methadone (liquid oral) (cont.)
Eni Williams, PharmD, PhD
Eni Williams, PharmD, PhD
Dr. Eni Williams graduated from Creighton University in 1988 with a B.S. degree in pharmacy and a Doctor of Pharmacy from Howard University in 1994. She also obtained a Ph.D. in Public Policy in 2009 at the University of Maryland, Baltimore County.
Medical and Pharmacy Editor:
DRUG INTERACTIONS: Tell your doctor of all prescription and nonprescription drugs you use, especially of: MAO inhibitors (e.g., furazolidone, linezolid, phenelzine, selegiline, tranylcypromine), psychiatric drugs (e.g., desipramine), tranquilizers, sleep medications (e.g., zolpidem), zidovudine, didanosine, stavudine, nevirapine, efavirenz, ritonavir, ritonavir/lopinavir, other narcotic pain relievers, drugs which affect certain liver enzymes (CYP 3A4 substrates, inhibitors, and inducers such as St John's wort, cimetidine, azole antifungals--itraconazole, macrolide antibiotics--erythromycin, rifamycins--rifampin, certain anti-seizure medications--phenobarbital, phenytoin, carbamazepine), certain antihistamines (e.g., diphenhydramine) or other drugs which can also cause drowsiness. Other drugs besides methadone which may affect the heart rhythm (QTc prolongation in the EKG) include dofetilide, pimozide, procainamide, quinidine, sotalol, sparfloxacin, "water pills" (diuretics such as furosemide), and laxatives among others. QTc prolongation can infrequently result in serious, rarely fatal, irregular heartbeats. Other symptoms may include unusual dizziness or fainting. Seek immediate medical attention should these occur. Consult your doctor or pharmacist for details. Ask for instructions about whether you need to stop any other QTc-prolonging drugs you may be using in order to minimize the risk of this effect. Do not start or stop any medicine without doctor or pharmacist approval.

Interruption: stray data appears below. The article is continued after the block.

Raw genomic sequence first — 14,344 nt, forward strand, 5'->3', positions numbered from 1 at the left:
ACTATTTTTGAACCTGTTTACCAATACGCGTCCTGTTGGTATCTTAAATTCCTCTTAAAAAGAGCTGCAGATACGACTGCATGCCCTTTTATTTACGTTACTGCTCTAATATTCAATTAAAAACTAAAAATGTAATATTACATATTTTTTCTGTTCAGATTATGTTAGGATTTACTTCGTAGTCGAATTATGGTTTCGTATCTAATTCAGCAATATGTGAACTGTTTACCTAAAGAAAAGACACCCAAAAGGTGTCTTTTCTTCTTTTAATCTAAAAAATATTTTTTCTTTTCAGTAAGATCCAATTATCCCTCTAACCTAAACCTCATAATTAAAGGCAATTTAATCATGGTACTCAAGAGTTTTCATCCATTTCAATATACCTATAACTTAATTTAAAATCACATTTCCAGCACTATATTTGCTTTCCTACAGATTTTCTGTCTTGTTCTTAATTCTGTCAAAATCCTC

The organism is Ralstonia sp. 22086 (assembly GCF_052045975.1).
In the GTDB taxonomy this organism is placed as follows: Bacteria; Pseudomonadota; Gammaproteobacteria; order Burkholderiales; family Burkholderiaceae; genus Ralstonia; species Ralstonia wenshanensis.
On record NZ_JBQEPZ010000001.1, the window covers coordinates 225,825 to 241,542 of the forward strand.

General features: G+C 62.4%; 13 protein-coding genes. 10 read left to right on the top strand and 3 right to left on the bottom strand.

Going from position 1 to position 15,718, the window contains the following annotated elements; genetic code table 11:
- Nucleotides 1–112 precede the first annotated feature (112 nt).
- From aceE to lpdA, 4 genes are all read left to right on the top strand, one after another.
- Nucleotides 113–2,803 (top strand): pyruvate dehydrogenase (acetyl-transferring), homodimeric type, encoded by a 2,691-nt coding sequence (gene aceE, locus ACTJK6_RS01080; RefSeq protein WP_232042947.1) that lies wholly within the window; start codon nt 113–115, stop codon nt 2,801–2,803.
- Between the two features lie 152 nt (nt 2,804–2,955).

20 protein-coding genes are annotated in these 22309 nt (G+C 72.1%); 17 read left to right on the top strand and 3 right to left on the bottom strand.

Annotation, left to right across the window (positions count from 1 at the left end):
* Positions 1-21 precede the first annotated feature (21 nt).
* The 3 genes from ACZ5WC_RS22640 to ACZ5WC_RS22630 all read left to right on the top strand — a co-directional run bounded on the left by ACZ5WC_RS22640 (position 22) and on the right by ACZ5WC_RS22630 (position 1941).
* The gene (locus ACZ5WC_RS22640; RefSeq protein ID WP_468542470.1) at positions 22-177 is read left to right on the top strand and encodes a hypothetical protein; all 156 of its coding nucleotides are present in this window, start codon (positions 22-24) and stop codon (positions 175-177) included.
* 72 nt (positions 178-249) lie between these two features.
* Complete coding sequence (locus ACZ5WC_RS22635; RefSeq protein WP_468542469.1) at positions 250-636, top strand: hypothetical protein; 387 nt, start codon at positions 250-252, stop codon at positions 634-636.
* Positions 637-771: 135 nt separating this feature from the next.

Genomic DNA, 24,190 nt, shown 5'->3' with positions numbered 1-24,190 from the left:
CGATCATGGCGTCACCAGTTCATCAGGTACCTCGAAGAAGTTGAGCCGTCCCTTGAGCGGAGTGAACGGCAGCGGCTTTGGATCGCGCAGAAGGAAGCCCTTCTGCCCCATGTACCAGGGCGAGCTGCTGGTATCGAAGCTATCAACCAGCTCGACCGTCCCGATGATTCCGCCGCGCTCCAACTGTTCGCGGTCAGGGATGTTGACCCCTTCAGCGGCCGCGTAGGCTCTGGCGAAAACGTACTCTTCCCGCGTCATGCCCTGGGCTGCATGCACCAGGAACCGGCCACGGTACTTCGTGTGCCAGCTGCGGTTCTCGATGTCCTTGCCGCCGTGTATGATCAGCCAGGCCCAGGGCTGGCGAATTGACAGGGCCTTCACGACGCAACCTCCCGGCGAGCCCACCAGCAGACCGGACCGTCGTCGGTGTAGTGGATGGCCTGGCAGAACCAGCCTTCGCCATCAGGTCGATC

OVERDOSE: If overdose is suspected, contact your local poison control center or emergency room immediately. US residents can call the US national poison hotline at 1-800-222-1222. Canadian residents should call their local poison control center directly. Symptoms of overdose may include cold and clammy skin, low body temperature, slowed breathing, slowed heartbeat, drowsiness, dizziness, lightheadedness, deep sleep, and loss of consciousness.
NOTES: Do not share this medication with others. It is against the law. Laboratory and/or medical tests (e.g., EKG-QTc interval) should be performed periodically to monitor your progress or check for side effects. Consult your doctor for more details.
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You are encouraged to report negative side effects of prescription drugs to the FDA. Visit the FDA MedWatch website or call 1-800-FDA-1088.
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